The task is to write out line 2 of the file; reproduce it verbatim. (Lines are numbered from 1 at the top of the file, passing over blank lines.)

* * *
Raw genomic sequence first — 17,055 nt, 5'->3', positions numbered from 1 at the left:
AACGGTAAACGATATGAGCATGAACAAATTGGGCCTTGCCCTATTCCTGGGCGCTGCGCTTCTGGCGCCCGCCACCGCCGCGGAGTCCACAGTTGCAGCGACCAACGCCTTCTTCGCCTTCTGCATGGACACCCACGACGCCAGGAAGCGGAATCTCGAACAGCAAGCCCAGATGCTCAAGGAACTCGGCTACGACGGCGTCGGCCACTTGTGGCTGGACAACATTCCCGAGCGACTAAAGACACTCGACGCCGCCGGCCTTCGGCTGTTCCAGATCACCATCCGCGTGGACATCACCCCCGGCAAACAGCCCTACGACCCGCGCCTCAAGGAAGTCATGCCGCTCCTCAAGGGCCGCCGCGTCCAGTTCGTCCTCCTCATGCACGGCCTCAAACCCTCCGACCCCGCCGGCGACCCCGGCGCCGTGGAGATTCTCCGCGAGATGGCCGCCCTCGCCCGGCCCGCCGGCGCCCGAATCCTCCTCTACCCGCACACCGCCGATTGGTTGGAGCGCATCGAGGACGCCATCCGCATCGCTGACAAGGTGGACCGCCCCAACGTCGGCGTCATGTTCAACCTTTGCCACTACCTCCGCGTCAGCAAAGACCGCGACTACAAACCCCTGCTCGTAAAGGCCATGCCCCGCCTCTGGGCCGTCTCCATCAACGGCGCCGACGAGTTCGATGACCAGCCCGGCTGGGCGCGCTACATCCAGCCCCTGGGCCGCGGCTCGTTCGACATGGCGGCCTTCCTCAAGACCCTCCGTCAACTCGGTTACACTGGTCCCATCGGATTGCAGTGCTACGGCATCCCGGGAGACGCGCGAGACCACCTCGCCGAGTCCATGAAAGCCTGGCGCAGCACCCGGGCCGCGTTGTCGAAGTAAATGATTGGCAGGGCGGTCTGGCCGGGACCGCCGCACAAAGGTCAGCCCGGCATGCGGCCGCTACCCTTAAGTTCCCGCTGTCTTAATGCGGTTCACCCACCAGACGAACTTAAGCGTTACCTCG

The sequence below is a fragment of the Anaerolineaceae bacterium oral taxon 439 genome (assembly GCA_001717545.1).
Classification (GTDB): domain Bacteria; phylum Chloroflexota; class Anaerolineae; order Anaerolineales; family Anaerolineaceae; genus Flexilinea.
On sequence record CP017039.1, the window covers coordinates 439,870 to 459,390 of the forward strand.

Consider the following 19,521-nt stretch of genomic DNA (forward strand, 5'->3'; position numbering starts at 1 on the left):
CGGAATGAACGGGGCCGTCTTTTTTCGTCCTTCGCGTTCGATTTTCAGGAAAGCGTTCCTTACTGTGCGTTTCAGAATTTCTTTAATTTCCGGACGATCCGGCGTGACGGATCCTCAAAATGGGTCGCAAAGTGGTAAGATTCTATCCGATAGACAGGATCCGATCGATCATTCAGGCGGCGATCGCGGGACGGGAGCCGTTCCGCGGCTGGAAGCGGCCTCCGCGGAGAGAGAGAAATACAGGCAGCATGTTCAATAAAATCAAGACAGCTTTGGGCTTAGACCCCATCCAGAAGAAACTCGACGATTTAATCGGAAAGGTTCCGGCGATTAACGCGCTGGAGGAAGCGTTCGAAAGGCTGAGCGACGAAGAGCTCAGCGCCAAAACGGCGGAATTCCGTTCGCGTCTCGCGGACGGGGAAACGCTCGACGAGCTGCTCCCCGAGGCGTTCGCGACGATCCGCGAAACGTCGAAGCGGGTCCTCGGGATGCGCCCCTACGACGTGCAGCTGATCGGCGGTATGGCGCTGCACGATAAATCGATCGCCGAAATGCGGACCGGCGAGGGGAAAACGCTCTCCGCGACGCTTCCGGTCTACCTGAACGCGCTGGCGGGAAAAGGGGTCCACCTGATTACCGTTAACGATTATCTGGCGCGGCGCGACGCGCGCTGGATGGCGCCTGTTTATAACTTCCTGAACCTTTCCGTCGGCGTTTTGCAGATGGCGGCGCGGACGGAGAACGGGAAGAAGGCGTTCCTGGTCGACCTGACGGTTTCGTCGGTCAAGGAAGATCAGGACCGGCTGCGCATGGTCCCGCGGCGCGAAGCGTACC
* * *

AACGGTAAACGATATGAGCATGAACAAATTGGGCCTTGCCCTATTCCTGGGCGCTGCGCTTCTGGCGCCCGCCACCGCCGCGGAGTCCACAGTTGCAGCGACCAACGCCTTCTTCGCCTTCTGCATGGACACCCACGACGCCAGGAAGCGGAATCTCGAACAGCAAGCCCAGATGCTCAAGGAACTCGGCTACGACGGCGTCGGCCACTTGTGGCTGGACAACATTCCCGAGCGACTAAAGACACTCGACGCCGCCGGCCTTCGGCTGTTCCAGATCACCATCCGCGTGGACATCACCCCCGGCAAACAGCCCTACGACCCGCGCCTCAAGGAAGTCATGCCGCTCCTCAAGGGCCGCCGCGTCCAGTTCGTCCTCCTCATGCACGGCCTCAAACCCTCCGACCCCGCCGGCGACCCCGGCGCCGTGGAGATTCTCCGCGAGATGGCCGCCCTCGCCCGGCCCGCCGGCGCCCGAATCCTCCTCTACCCGCACACCGCCGATTGGTTGGAGCGCATCGAGGACGCCATCCGCATCGCTGACAAGGTGGACCGCCCCAACGTCGGCGTCATGTTCAACCTTTGCCACTACCTCCGCGTCAGCAAAGACCGCGACTACAAACCCCTGCTCGTAAAGGCCATGCCCCGCCTCTGGGCCGTCTCCATCAACGGCGCCGACGAGTTCGATGACCAGCCCGGCTGGGCGCGCTACATCCAGCCCCTGGGCCGCGGCTCGTTCGACATGGCGGCCTTCCTCAAGACCCTCCGTCAACTCGGTTACACTGGTCCCATCGGATTGCAGTGCTACGGCATCCCGGGAGACGCGCGAGACCACCTCGCCGAGTCCATGAAAGCCTGGCGCAGCACCCGGGCCGCGTTGTCGAAGTAAATGATTGGCAGGGCGGTCTGGCCGGGACCGCCGCACAAAGGTCAGCCCGGCATGCGGCCGCTACCCTTAAGTTCCCGCTGTCTTAATGCGGTTCACCCACCAGACGAACTTAAGCGTTACCTCG